Georgia Governor Signs Bill Establishing Licensing Requirements To Grow Hemp

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Georgia Governor Brian Kemp, a Republican, signed a legislative package on Tuesday, which his office described as “focused on supporting Georgia’s ever growing agricultural industry and improving security against foreign adversaries.”

The package, per the governor’s office, “tackles ownership of agricultural land or land near military installations by certain individuals acting as an agent of a foreign adversary, alleviates high input costs for our farmers and ranchers, protects children from misleading and dangerous marketing, and increases the penalty for livestock theft.”

“As valued members of our state’s number one industry, Georgia’s farming families deserve our enduring support as they face unprecedented challenges, including having to navigate disastrous federal energy policies, attempts by foreign adversaries to acquire farm land, and theft of property,” Kemp said in a statement. “We are tackling these challenges head on, and I want to thank our legislative partners for their work on these important issues.”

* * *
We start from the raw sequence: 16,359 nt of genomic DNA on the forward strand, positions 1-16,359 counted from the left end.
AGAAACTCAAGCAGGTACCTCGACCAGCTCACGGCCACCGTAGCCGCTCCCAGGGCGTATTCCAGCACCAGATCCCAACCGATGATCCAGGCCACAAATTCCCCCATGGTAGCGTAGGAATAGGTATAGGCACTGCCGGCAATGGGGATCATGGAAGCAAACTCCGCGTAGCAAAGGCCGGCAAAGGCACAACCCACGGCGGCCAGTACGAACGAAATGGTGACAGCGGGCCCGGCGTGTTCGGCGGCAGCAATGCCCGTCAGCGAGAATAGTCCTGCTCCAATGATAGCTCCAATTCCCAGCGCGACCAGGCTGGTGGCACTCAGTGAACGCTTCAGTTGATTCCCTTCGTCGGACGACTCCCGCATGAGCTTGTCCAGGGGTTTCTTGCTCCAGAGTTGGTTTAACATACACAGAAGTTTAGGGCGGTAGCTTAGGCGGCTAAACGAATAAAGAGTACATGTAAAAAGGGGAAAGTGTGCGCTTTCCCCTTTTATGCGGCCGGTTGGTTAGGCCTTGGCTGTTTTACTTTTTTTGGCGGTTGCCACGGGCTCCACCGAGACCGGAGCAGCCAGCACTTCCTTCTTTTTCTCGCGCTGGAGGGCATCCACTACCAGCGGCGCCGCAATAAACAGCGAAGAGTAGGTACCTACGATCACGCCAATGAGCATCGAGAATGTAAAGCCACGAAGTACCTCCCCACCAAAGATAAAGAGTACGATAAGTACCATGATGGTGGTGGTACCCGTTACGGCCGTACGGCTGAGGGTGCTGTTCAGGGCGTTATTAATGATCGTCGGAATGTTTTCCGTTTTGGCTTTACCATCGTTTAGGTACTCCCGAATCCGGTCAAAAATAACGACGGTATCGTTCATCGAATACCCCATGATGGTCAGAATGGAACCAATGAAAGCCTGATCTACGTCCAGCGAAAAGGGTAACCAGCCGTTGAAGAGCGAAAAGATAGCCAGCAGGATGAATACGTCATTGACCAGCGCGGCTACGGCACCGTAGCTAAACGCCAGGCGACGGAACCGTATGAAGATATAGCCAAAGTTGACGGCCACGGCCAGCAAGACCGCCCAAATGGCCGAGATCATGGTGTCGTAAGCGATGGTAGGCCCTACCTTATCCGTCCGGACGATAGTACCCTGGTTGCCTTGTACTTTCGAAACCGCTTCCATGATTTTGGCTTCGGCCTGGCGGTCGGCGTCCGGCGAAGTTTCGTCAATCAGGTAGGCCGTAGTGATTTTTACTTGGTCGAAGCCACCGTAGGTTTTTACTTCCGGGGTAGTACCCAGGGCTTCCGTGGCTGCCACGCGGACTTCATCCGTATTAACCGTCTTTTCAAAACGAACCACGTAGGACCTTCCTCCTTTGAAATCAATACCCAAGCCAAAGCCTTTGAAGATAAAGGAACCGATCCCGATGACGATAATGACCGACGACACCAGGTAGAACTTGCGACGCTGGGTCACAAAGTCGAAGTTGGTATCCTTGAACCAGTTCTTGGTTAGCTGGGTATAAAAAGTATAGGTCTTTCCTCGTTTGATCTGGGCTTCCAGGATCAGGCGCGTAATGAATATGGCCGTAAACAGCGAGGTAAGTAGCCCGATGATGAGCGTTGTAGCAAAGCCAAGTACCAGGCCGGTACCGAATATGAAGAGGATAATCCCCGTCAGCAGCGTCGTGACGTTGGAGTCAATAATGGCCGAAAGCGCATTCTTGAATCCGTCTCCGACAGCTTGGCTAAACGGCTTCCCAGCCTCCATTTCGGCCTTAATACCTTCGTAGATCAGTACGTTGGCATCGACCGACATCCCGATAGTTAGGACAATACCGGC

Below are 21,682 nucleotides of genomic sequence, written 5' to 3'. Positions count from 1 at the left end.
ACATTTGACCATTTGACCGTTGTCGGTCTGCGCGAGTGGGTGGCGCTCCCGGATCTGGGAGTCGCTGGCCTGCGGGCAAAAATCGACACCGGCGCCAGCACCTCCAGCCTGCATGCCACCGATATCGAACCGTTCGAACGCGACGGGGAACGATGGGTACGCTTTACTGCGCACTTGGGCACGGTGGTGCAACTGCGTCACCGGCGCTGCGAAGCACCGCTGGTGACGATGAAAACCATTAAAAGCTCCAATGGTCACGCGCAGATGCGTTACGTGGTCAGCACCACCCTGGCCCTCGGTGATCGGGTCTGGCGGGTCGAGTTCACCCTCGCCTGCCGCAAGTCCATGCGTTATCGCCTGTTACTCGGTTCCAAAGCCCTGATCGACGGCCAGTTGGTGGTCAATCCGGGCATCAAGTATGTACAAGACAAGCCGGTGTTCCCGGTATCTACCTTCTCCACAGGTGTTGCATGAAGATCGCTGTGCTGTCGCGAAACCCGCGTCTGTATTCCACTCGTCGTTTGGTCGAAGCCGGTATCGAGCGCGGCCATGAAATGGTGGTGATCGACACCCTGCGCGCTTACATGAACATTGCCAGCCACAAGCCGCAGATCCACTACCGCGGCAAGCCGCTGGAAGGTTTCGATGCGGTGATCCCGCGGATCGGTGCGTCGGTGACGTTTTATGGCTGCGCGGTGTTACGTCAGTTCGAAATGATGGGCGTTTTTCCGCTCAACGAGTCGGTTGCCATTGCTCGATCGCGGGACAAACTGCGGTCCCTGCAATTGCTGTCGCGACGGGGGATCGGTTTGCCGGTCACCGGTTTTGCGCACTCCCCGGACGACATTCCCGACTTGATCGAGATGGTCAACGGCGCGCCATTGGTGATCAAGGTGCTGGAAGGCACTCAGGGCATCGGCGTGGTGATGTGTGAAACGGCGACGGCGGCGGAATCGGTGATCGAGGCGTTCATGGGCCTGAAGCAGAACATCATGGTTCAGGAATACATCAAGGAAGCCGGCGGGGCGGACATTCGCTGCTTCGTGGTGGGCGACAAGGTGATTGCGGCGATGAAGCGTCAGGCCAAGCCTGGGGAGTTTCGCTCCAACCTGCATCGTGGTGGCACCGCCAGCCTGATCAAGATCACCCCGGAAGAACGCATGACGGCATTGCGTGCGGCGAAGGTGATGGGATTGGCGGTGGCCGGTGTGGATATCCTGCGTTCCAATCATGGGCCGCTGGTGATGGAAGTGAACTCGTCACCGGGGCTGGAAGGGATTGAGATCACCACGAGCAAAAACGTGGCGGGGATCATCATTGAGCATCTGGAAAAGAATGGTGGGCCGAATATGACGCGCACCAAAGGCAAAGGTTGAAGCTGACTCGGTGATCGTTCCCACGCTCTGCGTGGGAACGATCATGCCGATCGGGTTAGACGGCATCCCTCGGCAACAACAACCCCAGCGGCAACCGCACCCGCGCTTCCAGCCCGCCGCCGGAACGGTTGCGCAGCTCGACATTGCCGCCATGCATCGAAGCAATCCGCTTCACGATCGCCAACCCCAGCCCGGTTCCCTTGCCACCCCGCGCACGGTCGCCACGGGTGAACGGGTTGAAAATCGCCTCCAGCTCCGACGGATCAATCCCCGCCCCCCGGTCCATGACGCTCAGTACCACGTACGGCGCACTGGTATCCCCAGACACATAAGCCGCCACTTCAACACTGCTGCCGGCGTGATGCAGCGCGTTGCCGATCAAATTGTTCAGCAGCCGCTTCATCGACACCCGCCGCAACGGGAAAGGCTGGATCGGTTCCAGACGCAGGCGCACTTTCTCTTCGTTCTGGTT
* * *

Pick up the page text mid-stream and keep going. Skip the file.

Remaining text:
One of the measures, SB 494, “makes changes to the framework for hemp regulation in Georgia to allow the Georgia Department of Agriculture (GDA) to have greater oversight and enforcement power and adds labeling, packaging, and marketing requirements to protect children from misleading and dangerous marketing,” according to the governor’s office.

Specifically, the bill “establishes licensing requirements for growing hemp as well as manufacturing and selling low-THC hemp products,” and “also limits the possession and sale of hemp products to adults at least 21 years of age,” according to the Capitol Beat News Service.

The outlet described hemp farming in Georgia as “a fast-growing industry.”

“The vast majority of the jobs and the vast majority of the investment that have been created by these great private-sector companies … have been located outside the metro-Atlanta counties, creating opportunities for Georgians to succeed no matter what their zip code,” Kemp said …

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Author: Thomas Edward / High Times

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